Action Research and Organizational Development

By J. Barton Cunningham | Go to book overview

4
The Emerging Action Sciences

The affirmation of knowledge through a traditional or a positive science has provided fundamental changes to our society. Since the sixteenth century, scientific research findings have refuted theological dogmatism and conventional wisdom. Church doctrine has yielded and has been readjusted so that it did not clash glaringly with scientific evidence. Conventional wisdoms on many subjects--such as eating habits, sex, child rearing and education, have been constantly challenged with scientific facts. The prestige of positive science has grown in these triumphs. The procedures were used largely to test social dogmas, and were not developed to make discoveries or solve problems.

In recent years, there has been a growing concern regarding the long standing debate on the adequacy of positive science research methods in field settings. 1 There appears to be a growing recognition of the difficulties of applying the positivistic research paradigm for carrying out research and change in real-life settings. That is, there may be an inherent incompatibility between action and research. Maximizing one may minimize the other.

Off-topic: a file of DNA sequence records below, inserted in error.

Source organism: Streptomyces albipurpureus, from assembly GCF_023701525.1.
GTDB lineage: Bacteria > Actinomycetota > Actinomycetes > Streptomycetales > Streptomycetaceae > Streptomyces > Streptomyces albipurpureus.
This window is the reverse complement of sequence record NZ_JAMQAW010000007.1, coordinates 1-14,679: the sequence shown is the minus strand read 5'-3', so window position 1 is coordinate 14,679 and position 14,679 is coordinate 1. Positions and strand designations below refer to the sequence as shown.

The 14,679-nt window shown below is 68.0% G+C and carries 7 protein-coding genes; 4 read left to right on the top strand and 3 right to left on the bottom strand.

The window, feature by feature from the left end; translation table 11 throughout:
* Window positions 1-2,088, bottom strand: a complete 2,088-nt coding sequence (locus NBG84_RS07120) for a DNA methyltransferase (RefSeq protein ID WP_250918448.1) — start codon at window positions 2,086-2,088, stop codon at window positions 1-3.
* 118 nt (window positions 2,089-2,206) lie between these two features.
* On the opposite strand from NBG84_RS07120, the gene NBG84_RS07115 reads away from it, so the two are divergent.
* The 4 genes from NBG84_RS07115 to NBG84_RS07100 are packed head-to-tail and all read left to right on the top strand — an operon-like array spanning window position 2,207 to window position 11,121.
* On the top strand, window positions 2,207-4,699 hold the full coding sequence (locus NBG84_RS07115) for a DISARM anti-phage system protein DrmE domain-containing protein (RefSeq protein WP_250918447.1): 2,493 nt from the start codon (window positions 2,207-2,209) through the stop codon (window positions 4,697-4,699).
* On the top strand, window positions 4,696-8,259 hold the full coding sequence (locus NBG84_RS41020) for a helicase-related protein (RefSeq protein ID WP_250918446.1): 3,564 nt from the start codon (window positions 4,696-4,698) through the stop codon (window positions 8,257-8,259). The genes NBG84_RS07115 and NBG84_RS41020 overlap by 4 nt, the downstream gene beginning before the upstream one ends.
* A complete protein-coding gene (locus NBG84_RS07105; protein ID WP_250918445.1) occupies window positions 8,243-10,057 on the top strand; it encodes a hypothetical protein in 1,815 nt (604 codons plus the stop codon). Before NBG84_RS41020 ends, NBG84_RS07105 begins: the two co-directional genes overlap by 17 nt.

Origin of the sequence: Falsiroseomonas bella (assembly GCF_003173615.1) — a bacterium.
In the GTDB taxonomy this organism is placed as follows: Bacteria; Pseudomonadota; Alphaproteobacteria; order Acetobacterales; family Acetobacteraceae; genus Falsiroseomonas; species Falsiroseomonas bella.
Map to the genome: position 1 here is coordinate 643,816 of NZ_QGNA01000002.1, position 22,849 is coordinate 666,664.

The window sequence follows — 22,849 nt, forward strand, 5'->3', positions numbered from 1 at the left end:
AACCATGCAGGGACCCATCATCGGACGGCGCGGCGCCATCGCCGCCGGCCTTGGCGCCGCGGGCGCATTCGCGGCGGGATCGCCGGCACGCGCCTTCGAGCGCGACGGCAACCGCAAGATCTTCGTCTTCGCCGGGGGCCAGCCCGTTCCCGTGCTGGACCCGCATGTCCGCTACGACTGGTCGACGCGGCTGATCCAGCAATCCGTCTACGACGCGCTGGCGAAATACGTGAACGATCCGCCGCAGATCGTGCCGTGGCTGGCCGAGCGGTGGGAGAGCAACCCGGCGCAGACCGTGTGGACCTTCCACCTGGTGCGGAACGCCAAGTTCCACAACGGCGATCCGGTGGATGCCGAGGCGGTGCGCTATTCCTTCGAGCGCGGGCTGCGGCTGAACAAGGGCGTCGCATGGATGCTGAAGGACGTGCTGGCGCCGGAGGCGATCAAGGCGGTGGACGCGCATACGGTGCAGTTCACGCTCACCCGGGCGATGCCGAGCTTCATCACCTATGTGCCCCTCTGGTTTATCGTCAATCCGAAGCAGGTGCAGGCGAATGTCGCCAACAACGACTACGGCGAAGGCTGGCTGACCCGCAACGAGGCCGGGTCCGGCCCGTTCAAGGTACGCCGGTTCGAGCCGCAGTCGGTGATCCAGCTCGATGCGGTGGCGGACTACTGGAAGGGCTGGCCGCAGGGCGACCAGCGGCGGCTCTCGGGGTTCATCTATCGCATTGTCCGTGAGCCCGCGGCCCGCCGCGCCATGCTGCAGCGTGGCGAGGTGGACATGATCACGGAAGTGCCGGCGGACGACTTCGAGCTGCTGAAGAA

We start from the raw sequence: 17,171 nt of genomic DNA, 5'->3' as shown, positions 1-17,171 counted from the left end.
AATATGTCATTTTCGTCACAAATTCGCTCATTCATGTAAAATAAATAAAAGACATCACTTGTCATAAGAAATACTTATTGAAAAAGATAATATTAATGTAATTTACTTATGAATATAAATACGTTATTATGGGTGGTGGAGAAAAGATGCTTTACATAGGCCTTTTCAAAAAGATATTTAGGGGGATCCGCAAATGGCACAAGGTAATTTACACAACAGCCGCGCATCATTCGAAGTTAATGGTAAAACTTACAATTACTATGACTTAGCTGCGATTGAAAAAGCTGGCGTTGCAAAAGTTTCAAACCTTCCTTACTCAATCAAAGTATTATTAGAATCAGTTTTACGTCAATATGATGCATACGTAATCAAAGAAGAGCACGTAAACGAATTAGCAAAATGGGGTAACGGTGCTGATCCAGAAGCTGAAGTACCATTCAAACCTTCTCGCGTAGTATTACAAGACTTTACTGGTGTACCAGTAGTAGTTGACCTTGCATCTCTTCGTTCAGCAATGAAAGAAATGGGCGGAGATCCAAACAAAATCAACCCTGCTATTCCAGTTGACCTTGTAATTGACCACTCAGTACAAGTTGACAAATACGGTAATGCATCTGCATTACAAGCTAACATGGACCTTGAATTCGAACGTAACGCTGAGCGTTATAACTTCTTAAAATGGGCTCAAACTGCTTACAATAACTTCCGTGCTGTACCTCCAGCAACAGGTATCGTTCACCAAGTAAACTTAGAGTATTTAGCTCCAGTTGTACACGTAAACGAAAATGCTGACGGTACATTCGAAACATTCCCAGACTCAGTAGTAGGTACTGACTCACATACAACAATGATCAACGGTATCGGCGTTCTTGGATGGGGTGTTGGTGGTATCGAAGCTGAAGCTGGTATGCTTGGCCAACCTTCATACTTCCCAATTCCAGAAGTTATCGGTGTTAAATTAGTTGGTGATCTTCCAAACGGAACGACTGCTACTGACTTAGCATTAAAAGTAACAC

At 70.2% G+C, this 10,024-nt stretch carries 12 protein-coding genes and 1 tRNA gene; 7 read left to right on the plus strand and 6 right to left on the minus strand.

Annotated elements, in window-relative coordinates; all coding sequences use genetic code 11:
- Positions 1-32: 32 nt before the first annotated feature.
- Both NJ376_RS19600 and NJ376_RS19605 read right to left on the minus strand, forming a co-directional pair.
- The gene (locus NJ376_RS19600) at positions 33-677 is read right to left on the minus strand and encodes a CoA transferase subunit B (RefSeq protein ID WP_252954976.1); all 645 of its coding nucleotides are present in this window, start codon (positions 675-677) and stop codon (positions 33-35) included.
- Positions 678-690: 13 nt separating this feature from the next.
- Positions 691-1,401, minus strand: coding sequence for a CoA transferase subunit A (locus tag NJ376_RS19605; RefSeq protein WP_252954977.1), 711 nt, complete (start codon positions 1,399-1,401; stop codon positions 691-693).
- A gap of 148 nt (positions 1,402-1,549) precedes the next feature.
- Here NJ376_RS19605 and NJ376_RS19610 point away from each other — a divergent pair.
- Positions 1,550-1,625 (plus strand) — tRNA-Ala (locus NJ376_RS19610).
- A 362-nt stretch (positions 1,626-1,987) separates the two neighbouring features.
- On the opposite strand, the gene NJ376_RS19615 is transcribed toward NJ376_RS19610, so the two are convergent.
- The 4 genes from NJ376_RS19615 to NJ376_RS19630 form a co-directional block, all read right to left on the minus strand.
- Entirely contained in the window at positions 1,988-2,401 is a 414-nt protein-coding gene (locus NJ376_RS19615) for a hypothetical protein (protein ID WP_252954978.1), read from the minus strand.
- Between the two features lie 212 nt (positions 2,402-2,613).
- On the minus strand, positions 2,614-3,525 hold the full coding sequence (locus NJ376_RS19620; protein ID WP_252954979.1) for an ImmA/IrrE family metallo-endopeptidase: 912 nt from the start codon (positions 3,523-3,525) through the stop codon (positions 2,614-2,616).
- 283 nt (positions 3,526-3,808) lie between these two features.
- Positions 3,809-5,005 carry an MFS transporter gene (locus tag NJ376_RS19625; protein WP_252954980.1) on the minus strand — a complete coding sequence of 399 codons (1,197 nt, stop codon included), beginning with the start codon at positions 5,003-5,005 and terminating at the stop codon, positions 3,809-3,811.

It would seem that the positive science paradigm is, for all scientific purposes, unchallengeable for providing generalizable scientific evidence. Until a new paradigm is articulated and accepted as useful for tasks of discovery or invention, we may continue to recognize the more accepted scientific paradigm. Sometimes, more important discoveries have occurred when positive science failed, or because there were efforts to challenge the conventional research ideals. This chapter describes some discoveries which occurred in both the physical and social sciences that illustrate, at least partially, some action scientific practices.

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